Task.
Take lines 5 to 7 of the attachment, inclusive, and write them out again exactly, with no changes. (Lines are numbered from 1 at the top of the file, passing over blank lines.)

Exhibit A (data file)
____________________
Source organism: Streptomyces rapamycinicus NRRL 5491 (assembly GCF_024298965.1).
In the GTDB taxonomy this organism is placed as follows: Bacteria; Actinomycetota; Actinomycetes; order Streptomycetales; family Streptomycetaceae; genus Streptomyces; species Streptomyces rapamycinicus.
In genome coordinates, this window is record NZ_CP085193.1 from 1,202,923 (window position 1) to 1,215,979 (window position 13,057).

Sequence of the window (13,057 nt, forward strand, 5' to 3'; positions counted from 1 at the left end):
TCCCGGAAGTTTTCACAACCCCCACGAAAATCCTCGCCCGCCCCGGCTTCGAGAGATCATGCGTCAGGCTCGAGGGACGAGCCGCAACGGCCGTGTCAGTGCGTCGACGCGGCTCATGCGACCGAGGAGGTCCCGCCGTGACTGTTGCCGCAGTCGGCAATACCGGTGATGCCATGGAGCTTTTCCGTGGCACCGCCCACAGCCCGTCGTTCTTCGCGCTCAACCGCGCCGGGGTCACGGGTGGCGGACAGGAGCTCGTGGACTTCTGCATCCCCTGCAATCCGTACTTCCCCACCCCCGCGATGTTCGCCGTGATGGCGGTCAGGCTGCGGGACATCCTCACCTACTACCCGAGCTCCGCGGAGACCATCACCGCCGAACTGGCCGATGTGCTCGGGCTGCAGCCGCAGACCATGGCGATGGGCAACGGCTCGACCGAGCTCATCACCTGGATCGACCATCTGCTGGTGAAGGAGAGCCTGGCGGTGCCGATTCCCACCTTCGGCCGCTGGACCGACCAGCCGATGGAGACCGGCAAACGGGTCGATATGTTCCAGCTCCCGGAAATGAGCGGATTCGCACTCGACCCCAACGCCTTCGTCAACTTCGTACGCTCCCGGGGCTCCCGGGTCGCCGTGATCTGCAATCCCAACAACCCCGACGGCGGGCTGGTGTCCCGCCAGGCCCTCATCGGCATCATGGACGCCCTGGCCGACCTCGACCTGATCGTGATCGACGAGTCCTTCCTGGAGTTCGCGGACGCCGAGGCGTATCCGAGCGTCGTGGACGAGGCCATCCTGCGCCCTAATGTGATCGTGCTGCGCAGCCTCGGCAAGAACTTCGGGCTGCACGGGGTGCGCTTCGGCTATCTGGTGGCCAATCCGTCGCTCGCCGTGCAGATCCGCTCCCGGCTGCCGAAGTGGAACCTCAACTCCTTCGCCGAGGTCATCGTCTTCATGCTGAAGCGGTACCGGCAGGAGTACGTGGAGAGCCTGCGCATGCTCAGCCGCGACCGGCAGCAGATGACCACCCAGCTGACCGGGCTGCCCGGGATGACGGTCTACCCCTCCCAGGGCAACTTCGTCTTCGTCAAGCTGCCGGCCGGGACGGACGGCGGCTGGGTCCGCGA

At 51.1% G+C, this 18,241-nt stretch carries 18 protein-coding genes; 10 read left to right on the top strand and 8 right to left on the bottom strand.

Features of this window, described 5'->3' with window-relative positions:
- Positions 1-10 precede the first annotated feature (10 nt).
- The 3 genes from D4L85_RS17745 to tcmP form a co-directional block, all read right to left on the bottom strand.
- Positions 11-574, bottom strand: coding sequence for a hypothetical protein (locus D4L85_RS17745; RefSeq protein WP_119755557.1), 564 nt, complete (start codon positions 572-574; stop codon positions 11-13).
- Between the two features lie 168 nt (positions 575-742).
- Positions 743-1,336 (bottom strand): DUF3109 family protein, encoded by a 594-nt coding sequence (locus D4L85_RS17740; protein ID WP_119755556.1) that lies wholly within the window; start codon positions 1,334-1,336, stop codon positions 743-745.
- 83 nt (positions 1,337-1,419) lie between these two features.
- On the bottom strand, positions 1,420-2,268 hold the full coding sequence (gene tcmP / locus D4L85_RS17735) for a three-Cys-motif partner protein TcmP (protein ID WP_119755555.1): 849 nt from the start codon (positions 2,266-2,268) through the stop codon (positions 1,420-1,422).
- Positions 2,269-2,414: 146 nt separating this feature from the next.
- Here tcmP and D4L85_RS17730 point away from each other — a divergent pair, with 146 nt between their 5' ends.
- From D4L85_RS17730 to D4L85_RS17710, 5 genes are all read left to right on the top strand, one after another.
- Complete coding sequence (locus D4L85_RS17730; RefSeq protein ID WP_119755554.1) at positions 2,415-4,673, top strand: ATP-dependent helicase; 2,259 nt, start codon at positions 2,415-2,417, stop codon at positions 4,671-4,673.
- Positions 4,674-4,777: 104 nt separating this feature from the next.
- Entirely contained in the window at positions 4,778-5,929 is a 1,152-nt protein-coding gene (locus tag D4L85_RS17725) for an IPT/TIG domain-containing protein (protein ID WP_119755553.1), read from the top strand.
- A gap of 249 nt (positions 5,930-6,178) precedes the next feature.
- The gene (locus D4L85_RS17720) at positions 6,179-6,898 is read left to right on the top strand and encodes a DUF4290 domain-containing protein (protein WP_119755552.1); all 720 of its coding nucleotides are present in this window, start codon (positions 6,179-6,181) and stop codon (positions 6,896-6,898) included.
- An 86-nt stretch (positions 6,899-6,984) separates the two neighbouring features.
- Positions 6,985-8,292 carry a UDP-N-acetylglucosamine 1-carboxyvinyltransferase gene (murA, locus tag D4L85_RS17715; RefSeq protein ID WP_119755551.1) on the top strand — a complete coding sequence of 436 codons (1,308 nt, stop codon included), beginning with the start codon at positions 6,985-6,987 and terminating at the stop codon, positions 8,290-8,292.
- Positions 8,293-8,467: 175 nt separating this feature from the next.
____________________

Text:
TCCCGGAAGTTTTCACAACCCCCACGAAAATCCTCGCCCGCCCCGGCTTCGAGAGATCATGCGTCAGGCTCGAGGGACGAGCCGCAACGGCCGTGTCAGTGCGTCGACGCGGCTCATGCGACCGAGGAGGTCCCGCCGTGACTGTTGCCGCAGTCGGCAATACCGGTGATGCCATGGAGCTTTTCCGTGGCACCGCCCACAGCCCGTCGTTCTTCGCGCTCAACCGCGCCGGGGTCACGGGTGGCGGACAGGAGCTCGTGGACTTCTGCATCCCCTGCAATCCGTACTTCCCCACCCCCGCGATGTTCGCCGTGATGGCGGTCAGGCTGCGGGACATCCTCACCTACTACCCGAGCTCCGCGGAGACCATCACCGCCGAACTGGCCGATGTGCTCGGGCTGCAGCCGCAGACCATGGCGATGGGCAACGGCTCGACCGAGCTCATCACCTGGATCGACCATCTGCTGGTGAAGGAGAGCCTGGCGGTGCCGATTCCCACCTTCGGCCGCTGGACCGACCAGCCGATGGAGACCGGCAAACGGGTCGATATGTTCCAGCTCCCGGAAATGAGCGGATTCGCACTCGACCCCAACGCCTTCGTCAACTTCGTACGCTCCCGGGGCTCCCGGGTCGCCGTGATCTGCAATCCCAACAACCCCGACGGCGGGCTGGTGTCCCGCCAGGCCCTCATCGGCATCATGGACGCCCTGGCCGACCTCGACCTGATCGTGATCGACGAGTCCTTCCTGGAGTTCGCGGACGCCGAGGCGTATCCGAGCGTCGTGGACGAGGCCATCCTGCGCCCTAATGTGATCGTGCTGCGCAGCCTCGGCAAGAACTTCGGGCTGCACGGGGTGCGCTTCGGCTATCTGGTGGCCAATCCGTCGCTCGCCGTGCAGATCCGCTCCCGGCTGCCGAAGTGGAACCTCAACTCCTTCGCCGAGGTCATCGTCTTCATGCTGAAGCGGTACCGGCAGGAGTACGTGGAGAGCCTGCGCATGCTCAGCCGCGACCGGCAGCAGATGACCACCCAGCTGACCGGGCTGCCCGGGATGACGGTCTACCCCTCCCAGGGCAACTTCGTCTTCGTCAAGCTGCCGGCCGGGACGGACGGCGGCTGGGTCCGCGA

At 51.1% G+C, this 18,241-nt stretch carries 18 protein-coding genes; 10 read left to right on the top strand and 8 right to left on the bottom strand.

Features of this window, described 5'->3' with window-relative positions: